It’s not always easy to tell when the random thing that came out of your mouth is motivating, or accidentally shaming. Sometimes the same exact words can be humiliating with one tone, and encouraging in another. That's especially true when you're a parent speaking to your child. That insidious little bugger of shame comes out in the best of parents. Hell, there are ways you don't realize you're shaming your preschooler this very minute, probably, which is why it's always worth taking a moment to sit back, examine our words, and consider how we can change the way we speak to our children for the better.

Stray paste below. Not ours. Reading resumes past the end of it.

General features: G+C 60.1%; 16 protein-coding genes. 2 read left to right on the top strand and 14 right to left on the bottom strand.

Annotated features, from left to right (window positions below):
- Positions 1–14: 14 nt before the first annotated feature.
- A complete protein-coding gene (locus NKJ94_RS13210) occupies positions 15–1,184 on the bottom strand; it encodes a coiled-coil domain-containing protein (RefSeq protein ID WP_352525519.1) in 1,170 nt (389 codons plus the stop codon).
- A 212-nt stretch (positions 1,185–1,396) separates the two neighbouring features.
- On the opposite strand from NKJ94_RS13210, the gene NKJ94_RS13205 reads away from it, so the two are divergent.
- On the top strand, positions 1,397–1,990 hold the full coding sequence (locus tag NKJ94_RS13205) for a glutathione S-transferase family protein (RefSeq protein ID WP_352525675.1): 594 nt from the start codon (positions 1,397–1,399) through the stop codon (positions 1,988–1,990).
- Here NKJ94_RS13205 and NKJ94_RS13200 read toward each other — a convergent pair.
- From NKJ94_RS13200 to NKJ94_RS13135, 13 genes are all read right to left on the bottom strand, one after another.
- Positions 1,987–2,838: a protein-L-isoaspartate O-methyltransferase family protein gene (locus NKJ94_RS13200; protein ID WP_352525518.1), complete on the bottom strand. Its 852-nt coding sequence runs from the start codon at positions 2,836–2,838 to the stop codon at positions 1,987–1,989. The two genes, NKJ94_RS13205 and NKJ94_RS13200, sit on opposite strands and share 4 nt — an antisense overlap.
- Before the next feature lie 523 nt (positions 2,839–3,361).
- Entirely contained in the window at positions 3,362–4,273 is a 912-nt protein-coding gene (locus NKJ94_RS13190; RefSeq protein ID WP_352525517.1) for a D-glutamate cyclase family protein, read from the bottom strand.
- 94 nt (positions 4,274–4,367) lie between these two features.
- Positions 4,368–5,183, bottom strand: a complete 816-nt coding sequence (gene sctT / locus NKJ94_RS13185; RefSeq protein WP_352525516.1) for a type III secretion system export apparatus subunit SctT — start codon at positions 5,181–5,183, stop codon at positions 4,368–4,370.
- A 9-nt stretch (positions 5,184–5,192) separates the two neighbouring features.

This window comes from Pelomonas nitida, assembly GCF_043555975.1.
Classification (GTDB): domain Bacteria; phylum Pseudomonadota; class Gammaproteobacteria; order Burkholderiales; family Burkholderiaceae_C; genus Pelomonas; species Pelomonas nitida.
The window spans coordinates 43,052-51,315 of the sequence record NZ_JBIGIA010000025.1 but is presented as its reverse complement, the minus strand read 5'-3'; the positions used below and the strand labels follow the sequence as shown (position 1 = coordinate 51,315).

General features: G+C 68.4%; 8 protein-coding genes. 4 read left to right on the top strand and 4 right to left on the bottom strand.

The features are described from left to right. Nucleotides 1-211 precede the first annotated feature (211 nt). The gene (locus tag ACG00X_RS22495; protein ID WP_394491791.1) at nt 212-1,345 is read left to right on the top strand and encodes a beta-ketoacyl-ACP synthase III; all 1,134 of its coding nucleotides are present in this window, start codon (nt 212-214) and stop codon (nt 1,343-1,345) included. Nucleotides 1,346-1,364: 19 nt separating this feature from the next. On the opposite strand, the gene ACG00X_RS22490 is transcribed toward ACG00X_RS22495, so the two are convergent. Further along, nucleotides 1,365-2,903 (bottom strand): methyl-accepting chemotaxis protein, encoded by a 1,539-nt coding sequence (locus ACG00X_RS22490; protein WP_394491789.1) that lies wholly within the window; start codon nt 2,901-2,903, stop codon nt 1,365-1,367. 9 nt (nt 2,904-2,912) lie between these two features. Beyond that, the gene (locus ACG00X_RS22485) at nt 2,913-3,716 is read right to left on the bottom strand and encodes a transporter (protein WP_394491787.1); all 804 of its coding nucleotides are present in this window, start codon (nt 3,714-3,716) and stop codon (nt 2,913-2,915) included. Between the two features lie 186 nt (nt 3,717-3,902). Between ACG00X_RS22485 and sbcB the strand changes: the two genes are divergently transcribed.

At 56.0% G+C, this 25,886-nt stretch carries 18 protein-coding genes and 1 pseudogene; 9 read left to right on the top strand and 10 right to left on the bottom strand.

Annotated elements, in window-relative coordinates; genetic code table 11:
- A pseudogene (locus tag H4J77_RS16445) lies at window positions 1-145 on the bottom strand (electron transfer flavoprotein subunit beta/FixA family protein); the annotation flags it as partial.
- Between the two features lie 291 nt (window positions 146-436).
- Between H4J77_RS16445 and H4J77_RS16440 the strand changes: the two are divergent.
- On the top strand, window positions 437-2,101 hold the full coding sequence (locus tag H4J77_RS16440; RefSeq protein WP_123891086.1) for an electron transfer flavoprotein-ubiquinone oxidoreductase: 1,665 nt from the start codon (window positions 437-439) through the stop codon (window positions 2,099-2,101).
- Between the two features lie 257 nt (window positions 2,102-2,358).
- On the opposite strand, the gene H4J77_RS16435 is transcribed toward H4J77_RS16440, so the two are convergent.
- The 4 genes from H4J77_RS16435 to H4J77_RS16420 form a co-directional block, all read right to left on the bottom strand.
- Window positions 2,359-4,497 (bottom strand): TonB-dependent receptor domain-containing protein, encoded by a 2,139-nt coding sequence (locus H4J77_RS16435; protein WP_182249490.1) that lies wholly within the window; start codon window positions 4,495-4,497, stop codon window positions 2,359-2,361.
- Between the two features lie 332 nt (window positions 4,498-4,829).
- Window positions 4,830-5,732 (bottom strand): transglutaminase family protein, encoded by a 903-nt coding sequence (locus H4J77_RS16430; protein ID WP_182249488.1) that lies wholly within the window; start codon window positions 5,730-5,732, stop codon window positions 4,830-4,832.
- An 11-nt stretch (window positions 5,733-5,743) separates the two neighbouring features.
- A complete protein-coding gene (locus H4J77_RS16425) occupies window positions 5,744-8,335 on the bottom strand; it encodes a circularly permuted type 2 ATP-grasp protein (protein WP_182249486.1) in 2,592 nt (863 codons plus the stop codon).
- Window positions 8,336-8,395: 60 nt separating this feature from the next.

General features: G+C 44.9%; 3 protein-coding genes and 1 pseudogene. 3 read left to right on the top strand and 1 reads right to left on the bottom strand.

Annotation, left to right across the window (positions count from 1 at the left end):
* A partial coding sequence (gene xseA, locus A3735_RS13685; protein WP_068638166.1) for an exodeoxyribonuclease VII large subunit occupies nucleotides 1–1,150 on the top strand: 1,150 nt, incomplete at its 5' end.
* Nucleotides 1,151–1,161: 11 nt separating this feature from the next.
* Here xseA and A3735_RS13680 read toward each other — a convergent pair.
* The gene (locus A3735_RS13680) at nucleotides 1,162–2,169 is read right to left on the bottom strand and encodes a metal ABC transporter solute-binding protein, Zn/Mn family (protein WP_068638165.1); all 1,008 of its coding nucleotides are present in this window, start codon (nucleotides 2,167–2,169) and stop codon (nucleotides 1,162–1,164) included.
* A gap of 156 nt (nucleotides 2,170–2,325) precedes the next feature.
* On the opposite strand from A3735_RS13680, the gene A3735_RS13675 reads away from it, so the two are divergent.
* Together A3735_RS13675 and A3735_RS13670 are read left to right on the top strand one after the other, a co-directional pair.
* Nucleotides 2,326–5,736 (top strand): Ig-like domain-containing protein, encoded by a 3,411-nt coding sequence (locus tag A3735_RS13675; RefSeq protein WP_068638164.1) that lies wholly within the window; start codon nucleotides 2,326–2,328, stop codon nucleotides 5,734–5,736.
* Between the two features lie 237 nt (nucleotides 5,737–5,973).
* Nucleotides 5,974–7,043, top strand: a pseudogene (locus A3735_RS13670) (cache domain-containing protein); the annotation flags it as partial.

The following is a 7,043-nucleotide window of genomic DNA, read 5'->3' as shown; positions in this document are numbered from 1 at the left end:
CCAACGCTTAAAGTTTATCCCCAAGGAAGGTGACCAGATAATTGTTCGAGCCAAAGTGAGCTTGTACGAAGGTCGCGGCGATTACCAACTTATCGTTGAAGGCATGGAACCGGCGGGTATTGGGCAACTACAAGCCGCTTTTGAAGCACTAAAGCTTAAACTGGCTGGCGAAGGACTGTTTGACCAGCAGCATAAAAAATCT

Brené Brown, world-renowned shame researcher, says shame used as a parenting tool has the opposite effect of what most parents hope to accomplish. It doesn't make kids want to do better, it makes them think they're inherently bad and incapable of doing better. If you're inherently bad no matter what you do, kids' brains understandably think, "Well, then why even try?" But a lot of us were raised with our parents thinking shame was a powerful tool for creating kids with a conscience. As a result, a lot of our automatic parenting skills are shame-based. Hey, I'm not bashing our parents; they did the best they could with what they themselves had. We also do the best we can with what we've got, and when you know better you do better.
So let's unpack the ways you may be shaming your preschooler without knowing it. Which, of course and thankfully, will help us do better.